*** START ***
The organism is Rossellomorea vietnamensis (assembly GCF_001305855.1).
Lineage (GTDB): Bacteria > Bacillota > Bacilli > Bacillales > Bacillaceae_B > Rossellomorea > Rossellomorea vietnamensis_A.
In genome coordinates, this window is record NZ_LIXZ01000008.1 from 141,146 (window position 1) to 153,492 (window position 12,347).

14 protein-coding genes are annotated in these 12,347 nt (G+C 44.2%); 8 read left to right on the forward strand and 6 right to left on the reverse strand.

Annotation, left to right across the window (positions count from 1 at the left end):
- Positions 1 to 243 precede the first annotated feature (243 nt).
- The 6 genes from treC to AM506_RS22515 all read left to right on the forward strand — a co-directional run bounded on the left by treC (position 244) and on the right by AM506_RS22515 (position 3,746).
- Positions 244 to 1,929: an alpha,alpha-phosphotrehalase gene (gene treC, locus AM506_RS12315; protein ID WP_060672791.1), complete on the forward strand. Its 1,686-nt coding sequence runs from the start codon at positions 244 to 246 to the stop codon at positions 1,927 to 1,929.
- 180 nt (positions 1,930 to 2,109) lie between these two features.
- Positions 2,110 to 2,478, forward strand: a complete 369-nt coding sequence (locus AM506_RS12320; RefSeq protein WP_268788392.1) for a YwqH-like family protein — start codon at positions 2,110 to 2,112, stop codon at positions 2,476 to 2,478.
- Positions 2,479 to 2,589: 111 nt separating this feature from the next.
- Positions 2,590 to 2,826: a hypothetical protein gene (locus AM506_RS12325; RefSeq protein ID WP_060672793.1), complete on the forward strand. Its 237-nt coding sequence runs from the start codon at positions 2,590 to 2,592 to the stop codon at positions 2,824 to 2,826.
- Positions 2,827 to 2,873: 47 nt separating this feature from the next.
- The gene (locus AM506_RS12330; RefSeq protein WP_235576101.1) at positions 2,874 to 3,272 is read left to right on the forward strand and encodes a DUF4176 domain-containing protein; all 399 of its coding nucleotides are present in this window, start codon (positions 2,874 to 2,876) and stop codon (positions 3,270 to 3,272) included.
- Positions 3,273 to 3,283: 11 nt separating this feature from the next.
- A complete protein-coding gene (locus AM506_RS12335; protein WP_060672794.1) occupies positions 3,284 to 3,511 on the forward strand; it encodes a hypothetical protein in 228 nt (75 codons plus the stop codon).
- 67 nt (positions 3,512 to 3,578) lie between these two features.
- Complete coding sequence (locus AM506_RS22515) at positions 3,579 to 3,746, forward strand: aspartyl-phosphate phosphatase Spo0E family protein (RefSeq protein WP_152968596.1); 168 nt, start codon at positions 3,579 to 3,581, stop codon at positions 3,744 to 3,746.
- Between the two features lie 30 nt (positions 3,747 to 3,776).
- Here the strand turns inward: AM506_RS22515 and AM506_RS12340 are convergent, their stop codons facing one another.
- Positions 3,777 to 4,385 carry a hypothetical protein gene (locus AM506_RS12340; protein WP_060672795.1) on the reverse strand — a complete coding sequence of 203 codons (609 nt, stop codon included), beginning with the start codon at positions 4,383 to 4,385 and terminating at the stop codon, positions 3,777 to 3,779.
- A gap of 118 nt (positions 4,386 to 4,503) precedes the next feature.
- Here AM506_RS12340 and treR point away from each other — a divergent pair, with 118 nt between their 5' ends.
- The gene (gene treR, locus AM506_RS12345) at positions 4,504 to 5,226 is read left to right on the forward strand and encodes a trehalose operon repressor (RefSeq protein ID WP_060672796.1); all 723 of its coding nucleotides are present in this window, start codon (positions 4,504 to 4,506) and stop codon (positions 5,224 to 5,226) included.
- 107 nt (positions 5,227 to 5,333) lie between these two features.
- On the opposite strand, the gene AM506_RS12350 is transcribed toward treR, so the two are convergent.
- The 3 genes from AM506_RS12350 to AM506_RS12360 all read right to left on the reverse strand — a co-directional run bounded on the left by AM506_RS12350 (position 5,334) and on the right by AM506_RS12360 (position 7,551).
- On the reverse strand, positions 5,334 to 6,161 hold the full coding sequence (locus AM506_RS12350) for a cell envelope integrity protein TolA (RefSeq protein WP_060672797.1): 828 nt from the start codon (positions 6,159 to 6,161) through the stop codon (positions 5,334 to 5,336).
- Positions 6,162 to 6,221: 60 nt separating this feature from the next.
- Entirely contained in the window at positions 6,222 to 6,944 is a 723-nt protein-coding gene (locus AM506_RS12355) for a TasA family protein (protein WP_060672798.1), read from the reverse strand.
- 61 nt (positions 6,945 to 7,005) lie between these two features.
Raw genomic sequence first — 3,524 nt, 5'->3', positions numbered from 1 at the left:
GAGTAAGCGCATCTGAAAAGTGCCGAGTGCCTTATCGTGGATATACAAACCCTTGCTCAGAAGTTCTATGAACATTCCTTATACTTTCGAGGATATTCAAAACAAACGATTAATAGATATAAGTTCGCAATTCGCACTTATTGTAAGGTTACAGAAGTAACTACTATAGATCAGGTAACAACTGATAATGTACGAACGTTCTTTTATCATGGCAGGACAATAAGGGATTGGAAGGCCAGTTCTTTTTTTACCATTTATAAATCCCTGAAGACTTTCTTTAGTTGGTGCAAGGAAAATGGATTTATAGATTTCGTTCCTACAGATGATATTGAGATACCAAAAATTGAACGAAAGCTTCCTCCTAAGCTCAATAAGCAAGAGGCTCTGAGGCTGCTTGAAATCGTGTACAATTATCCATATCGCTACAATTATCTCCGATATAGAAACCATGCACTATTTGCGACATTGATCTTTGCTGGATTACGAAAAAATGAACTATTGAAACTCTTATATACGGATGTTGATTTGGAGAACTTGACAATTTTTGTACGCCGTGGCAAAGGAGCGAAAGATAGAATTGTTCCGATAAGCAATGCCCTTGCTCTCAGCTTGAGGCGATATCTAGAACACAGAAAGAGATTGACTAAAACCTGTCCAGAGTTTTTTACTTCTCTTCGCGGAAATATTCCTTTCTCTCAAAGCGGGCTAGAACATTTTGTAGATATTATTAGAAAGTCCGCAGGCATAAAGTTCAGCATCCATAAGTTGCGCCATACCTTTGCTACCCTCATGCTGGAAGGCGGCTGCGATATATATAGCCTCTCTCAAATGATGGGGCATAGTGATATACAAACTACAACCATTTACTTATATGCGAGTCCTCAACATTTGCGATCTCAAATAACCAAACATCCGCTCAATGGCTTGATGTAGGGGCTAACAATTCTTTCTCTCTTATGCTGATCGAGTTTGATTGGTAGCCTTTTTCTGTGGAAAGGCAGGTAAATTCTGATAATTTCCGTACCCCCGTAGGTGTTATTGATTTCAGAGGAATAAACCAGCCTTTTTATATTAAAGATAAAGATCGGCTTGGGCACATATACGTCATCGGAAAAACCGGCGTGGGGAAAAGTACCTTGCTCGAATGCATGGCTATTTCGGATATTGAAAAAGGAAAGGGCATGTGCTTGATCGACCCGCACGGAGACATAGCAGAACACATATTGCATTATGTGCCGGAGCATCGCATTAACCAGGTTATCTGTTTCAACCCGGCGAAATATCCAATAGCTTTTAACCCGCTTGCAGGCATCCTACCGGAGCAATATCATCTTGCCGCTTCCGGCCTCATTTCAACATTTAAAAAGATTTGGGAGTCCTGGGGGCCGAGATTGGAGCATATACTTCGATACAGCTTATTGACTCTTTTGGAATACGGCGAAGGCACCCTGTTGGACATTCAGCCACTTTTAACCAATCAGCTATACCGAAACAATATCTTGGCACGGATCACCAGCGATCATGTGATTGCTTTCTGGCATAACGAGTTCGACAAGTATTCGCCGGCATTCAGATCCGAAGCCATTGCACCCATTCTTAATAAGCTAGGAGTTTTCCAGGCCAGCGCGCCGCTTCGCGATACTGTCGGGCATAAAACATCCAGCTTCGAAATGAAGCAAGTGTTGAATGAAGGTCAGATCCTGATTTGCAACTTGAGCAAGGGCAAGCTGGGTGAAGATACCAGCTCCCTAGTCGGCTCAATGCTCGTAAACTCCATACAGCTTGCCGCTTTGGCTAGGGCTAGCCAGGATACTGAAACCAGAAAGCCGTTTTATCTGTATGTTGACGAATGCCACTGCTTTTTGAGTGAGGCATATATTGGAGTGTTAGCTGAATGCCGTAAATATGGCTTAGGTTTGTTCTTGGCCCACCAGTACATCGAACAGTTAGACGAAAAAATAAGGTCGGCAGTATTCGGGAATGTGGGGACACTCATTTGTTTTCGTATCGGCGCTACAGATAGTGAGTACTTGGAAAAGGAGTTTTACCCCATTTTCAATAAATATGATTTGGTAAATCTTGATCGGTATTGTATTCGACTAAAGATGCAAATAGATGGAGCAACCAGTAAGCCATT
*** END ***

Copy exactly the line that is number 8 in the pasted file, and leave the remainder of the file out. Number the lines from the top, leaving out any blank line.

- Positions 244 to 1,929: an alpha,alpha-phosphotrehalase gene (gene treC, locus AM506_RS12315; protein ID WP_060672791.1), complete on the forward strand. Its 1,686-nt coding sequence runs from the start codon at positions 244 to 246 to the stop codon at positions 1,927 to 1,929.